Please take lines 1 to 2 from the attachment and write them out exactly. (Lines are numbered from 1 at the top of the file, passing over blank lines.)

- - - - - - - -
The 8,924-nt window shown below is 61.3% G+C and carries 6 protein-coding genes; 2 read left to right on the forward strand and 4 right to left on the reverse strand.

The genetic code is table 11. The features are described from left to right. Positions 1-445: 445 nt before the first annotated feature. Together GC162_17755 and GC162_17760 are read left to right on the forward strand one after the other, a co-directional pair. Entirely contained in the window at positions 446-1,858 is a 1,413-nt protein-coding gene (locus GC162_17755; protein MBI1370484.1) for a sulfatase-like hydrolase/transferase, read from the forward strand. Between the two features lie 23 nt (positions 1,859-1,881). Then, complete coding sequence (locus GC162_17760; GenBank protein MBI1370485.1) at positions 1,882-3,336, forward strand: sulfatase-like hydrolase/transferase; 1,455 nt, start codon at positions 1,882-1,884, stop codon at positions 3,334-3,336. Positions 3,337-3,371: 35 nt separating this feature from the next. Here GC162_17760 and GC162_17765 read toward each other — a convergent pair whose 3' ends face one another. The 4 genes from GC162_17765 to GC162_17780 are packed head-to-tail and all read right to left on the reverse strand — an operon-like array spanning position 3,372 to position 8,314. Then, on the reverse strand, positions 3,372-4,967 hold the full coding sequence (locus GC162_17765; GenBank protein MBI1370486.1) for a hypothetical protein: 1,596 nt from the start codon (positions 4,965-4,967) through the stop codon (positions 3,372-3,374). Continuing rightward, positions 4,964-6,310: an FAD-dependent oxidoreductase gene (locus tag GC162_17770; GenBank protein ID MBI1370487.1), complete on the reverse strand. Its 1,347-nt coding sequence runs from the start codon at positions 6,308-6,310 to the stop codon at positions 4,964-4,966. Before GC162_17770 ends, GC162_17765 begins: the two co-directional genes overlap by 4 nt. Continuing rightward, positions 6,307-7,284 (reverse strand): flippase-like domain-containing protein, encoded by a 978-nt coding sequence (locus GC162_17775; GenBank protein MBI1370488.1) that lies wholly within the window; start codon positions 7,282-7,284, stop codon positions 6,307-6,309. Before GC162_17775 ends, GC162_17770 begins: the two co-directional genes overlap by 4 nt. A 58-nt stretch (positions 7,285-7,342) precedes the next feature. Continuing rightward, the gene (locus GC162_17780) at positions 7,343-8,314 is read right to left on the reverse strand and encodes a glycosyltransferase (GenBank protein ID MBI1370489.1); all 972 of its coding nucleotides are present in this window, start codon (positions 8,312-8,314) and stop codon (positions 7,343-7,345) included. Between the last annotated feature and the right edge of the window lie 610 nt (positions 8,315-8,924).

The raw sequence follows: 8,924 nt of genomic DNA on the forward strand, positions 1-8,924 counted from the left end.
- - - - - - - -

The 8,924-nt window shown below is 61.3% G+C and carries 6 protein-coding genes; 2 read left to right on the forward strand and 4 right to left on the reverse strand.

The genetic code is table 11. The features are described from left to right. Positions 1-445: 445 nt before the first annotated feature. Together GC162_17755 and GC162_17760 are read left to right on the forward strand one after the other, a co-directional pair. Entirely contained in the window at positions 446-1,858 is a 1,413-nt protein-coding gene (locus GC162_17755; protein MBI1370484.1) for a sulfatase-like hydrolase/transferase, read from the forward strand. Between the two features lie 23 nt (positions 1,859-1,881). Then, complete coding sequence (locus GC162_17760; GenBank protein MBI1370485.1) at positions 1,882-3,336, forward strand: sulfatase-like hydrolase/transferase; 1,455 nt, start codon at positions 1,882-1,884, stop codon at positions 3,334-3,336. Positions 3,337-3,371: 35 nt separating this feature from the next. Here GC162_17760 and GC162_17765 read toward each other — a convergent pair whose 3' ends face one another. The 4 genes from GC162_17765 to GC162_17780 are packed head-to-tail and all read right to left on the reverse strand — an operon-like array spanning position 3,372 to position 8,314. Then, on the reverse strand, positions 3,372-4,967 hold the full coding sequence (locus GC162_17765; GenBank protein MBI1370486.1) for a hypothetical protein: 1,596 nt from the start codon (positions 4,965-4,967) through the stop codon (positions 3,372-3,374). Continuing rightward, positions 4,964-6,310: an FAD-dependent oxidoreductase gene (locus tag GC162_17770; GenBank protein ID MBI1370487.1), complete on the reverse strand. Its 1,347-nt coding sequence runs from the start codon at positions 6,308-6,310 to the stop codon at positions 4,964-4,966. Before GC162_17770 ends, GC162_17765 begins: the two co-directional genes overlap by 4 nt. Continuing rightward, positions 6,307-7,284 (reverse strand): flippase-like domain-containing protein, encoded by a 978-nt coding sequence (locus GC162_17775; GenBank protein MBI1370488.1) that lies wholly within the window; start codon positions 7,282-7,284, stop codon positions 6,307-6,309. Before GC162_17775 ends, GC162_17770 begins: the two co-directional genes overlap by 4 nt. A 58-nt stretch (positions 7,285-7,342) precedes the next feature. Continuing rightward, the gene (locus GC162_17780) at positions 7,343-8,314 is read right to left on the reverse strand and encodes a glycosyltransferase (GenBank protein ID MBI1370489.1); all 972 of its coding nucleotides are present in this window, start codon (positions 8,312-8,314) and stop codon (positions 7,343-7,345) included. Between the last annotated feature and the right edge of the window lie 610 nt (positions 8,315-8,924).